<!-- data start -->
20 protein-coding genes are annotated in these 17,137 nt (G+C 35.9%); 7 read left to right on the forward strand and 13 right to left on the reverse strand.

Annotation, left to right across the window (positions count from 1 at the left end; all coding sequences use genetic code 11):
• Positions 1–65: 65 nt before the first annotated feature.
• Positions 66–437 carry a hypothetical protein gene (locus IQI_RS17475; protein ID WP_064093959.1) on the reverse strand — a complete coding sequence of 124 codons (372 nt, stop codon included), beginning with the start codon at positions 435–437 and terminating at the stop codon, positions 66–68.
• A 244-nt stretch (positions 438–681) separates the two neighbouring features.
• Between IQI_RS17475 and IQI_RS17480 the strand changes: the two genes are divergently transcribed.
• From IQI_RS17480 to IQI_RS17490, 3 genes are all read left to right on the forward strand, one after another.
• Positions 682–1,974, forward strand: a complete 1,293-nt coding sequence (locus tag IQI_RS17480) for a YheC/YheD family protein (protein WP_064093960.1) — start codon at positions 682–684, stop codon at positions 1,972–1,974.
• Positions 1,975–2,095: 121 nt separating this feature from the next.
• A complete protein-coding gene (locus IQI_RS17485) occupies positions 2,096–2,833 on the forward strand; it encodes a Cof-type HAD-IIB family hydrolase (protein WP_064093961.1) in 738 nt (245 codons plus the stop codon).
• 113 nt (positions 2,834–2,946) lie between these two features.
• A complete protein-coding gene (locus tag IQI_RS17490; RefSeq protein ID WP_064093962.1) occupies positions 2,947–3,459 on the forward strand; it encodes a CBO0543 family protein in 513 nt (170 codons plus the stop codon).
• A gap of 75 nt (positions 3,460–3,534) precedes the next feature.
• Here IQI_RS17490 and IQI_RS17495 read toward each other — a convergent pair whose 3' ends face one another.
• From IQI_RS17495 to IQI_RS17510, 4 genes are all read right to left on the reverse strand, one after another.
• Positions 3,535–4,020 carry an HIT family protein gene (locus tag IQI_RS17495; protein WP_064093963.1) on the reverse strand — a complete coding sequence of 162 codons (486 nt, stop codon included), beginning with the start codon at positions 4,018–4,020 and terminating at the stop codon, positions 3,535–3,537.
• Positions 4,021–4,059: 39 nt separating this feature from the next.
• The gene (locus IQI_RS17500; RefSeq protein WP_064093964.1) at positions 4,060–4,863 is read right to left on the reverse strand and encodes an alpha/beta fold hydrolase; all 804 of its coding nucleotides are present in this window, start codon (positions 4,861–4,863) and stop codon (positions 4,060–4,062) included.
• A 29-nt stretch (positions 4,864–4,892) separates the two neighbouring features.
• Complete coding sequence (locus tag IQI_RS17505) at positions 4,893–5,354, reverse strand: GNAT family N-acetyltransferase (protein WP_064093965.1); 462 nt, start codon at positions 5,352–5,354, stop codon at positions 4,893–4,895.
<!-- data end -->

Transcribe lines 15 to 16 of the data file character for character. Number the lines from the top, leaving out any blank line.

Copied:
• From IQI_RS17495 to IQI_RS17510, 4 genes are all read right to left on the reverse strand, one after another.
• Positions 3,535–4,020 carry an HIT family protein gene (locus tag IQI_RS17495; protein WP_064093963.1) on the reverse strand — a complete coding sequence of 162 codons (486 nt, stop codon included), beginning with the start codon at positions 4,018–4,020 and terminating at the stop codon, positions 3,535–3,537.